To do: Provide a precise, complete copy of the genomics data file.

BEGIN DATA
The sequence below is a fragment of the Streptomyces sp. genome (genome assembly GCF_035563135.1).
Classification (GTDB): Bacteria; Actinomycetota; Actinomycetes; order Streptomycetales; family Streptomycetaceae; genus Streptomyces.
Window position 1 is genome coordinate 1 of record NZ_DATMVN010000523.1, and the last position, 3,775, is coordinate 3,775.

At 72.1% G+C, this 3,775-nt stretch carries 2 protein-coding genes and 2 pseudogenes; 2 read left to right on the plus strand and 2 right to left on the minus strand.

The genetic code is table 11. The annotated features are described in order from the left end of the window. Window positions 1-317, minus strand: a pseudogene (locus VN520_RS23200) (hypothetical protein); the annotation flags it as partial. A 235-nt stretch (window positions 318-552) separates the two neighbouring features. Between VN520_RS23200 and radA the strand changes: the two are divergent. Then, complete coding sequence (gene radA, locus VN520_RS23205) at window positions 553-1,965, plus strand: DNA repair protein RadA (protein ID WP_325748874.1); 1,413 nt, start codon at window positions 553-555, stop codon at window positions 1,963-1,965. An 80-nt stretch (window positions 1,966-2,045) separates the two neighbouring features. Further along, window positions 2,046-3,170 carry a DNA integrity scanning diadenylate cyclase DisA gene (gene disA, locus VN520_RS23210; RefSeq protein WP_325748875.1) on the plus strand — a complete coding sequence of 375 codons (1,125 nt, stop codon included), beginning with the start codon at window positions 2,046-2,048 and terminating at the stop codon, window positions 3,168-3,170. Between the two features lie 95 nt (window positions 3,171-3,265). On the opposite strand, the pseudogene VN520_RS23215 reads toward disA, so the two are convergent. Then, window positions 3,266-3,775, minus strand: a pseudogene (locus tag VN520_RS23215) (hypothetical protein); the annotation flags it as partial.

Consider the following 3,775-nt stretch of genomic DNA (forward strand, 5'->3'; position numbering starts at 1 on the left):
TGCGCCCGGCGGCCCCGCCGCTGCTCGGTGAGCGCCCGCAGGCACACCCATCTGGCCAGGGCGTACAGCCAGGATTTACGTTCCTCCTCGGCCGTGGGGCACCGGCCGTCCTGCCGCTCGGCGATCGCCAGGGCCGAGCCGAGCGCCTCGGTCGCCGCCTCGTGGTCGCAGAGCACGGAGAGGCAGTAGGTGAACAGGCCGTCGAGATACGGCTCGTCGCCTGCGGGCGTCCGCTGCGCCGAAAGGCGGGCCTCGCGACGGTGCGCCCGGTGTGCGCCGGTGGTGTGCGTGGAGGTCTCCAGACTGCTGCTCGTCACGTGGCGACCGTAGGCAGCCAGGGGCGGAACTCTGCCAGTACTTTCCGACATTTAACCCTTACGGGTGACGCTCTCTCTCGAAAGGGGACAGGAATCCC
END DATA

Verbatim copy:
The sequence below is a fragment of the Streptomyces sp. genome (genome assembly GCF_035563135.1).
Classification (GTDB): Bacteria; Actinomycetota; Actinomycetes; order Streptomycetales; family Streptomycetaceae; genus Streptomyces.
Window position 1 is genome coordinate 1 of record NZ_DATMVN010000523.1, and the last position, 3,775, is coordinate 3,775.

At 72.1% G+C, this 3,775-nt stretch carries 2 protein-coding genes and 2 pseudogenes; 2 read left to right on the plus strand and 2 right to left on the minus strand.

The genetic code is table 11. The annotated features are described in order from the left end of the window. Window positions 1-317, minus strand: a pseudogene (locus VN520_RS23200) (hypothetical protein); the annotation flags it as partial. A 235-nt stretch (window positions 318-552) separates the two neighbouring features. Between VN520_RS23200 and radA the strand changes: the two are divergent. Then, complete coding sequence (gene radA, locus VN520_RS23205) at window positions 553-1,965, plus strand: DNA repair protein RadA (protein ID WP_325748874.1); 1,413 nt, start codon at window positions 553-555, stop codon at window positions 1,963-1,965. An 80-nt stretch (window positions 1,966-2,045) separates the two neighbouring features. Further along, window positions 2,046-3,170 carry a DNA integrity scanning diadenylate cyclase DisA gene (gene disA, locus VN520_RS23210; RefSeq protein WP_325748875.1) on the plus strand — a complete coding sequence of 375 codons (1,125 nt, stop codon included), beginning with the start codon at window positions 2,046-2,048 and terminating at the stop codon, window positions 3,168-3,170. Between the two features lie 95 nt (window positions 3,171-3,265). On the opposite strand, the pseudogene VN520_RS23215 reads toward disA, so the two are convergent. Then, window positions 3,266-3,775, minus strand: a pseudogene (locus tag VN520_RS23215) (hypothetical protein); the annotation flags it as partial.

Consider the following 3,775-nt stretch of genomic DNA (forward strand, 5'->3'; position numbering starts at 1 on the left):
TGCGCCCGGCGGCCCCGCCGCTGCTCGGTGAGCGCCCGCAGGCACACCCATCTGGCCAGGGCGTACAGCCAGGATTTACGTTCCTCCTCGGCCGTGGGGCACCGGCCGTCCTGCCGCTCGGCGATCGCCAGGGCCGAGCCGAGCGCCTCGGTCGCCGCCTCGTGGTCGCAGAGCACGGAGAGGCAGTAGGTGAACAGGCCGTCGAGATACGGCTCGTCGCCTGCGGGCGTCCGCTGCGCCGAAAGGCGGGCCTCGCGACGGTGCGCCCGGTGTGCGCCGGTGGTGTGCGTGGAGGTCTCCAGACTGCTGCTCGTCACGTGGCGACCGTAGGCAGCCAGGGGCGGAACTCTGCCAGTACTTTCCGACATTTAACCCTTACGGGTGACGCTCTCTCTCGAAAGGGGACAGGAATCCC